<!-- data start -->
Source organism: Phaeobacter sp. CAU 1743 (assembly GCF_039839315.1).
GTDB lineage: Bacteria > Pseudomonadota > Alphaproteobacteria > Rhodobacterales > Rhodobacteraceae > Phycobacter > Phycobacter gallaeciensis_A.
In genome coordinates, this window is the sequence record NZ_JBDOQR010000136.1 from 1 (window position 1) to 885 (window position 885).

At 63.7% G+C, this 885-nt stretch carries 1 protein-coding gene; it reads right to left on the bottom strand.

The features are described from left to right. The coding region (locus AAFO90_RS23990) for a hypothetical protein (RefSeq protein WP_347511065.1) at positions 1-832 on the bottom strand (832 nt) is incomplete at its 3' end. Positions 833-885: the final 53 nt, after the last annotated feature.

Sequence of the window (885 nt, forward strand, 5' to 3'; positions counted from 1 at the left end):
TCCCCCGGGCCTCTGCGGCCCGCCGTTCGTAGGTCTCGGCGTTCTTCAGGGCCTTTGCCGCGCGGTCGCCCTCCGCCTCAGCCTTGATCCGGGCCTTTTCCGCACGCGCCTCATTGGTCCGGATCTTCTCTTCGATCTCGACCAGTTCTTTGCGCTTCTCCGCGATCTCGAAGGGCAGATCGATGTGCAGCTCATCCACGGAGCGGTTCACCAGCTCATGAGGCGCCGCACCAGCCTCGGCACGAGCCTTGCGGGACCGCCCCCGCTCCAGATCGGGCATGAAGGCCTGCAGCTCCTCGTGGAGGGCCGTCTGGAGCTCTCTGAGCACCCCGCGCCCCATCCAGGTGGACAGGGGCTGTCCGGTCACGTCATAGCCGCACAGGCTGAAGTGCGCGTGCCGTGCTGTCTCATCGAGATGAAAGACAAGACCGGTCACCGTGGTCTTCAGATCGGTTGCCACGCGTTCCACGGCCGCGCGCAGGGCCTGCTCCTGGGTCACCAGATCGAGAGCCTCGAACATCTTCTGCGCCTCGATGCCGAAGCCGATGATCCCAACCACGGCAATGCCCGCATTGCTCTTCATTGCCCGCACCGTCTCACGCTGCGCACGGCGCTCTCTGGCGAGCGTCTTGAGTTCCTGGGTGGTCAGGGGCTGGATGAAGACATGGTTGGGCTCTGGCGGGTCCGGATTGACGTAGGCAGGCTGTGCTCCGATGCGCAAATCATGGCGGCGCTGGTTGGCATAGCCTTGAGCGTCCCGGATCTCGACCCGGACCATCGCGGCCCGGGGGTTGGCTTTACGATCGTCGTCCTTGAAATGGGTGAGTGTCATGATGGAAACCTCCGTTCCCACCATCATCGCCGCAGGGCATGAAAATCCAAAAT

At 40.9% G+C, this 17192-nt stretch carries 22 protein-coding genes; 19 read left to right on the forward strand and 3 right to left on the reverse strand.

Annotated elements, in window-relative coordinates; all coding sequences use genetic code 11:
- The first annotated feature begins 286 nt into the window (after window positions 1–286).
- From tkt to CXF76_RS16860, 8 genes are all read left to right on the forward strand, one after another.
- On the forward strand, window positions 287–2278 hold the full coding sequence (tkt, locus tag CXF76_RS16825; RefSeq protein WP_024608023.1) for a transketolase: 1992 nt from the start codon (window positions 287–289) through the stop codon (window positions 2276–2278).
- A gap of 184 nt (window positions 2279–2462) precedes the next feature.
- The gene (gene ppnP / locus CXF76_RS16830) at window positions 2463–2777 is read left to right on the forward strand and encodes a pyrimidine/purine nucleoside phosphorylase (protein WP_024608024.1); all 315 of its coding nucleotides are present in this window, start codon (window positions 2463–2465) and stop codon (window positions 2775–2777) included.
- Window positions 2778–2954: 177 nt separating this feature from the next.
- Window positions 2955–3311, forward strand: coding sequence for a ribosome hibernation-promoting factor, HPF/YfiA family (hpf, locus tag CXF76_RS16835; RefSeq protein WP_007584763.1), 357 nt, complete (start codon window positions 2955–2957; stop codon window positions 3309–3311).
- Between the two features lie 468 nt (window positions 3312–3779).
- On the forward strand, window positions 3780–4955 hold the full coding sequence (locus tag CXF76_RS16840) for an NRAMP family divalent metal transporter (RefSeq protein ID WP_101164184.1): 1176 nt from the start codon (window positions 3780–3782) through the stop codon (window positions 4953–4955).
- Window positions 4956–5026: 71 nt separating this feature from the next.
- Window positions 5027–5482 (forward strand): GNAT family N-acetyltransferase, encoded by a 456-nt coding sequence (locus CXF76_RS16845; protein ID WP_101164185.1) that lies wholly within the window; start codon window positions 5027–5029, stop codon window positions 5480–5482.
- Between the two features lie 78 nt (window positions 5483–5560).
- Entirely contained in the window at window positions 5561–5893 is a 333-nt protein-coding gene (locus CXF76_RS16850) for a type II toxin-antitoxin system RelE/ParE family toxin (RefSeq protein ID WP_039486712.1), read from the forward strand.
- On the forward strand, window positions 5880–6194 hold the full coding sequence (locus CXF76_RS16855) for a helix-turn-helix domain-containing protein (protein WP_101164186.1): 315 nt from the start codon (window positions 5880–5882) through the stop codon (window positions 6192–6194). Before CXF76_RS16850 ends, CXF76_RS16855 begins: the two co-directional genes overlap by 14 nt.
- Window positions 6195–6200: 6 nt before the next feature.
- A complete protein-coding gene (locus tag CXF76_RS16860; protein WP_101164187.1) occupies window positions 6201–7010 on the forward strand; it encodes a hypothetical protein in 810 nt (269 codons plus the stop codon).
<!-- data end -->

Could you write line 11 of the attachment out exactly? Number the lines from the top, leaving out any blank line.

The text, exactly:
- From tkt to CXF76_RS16860, 8 genes are all read left to right on the forward strand, one after another.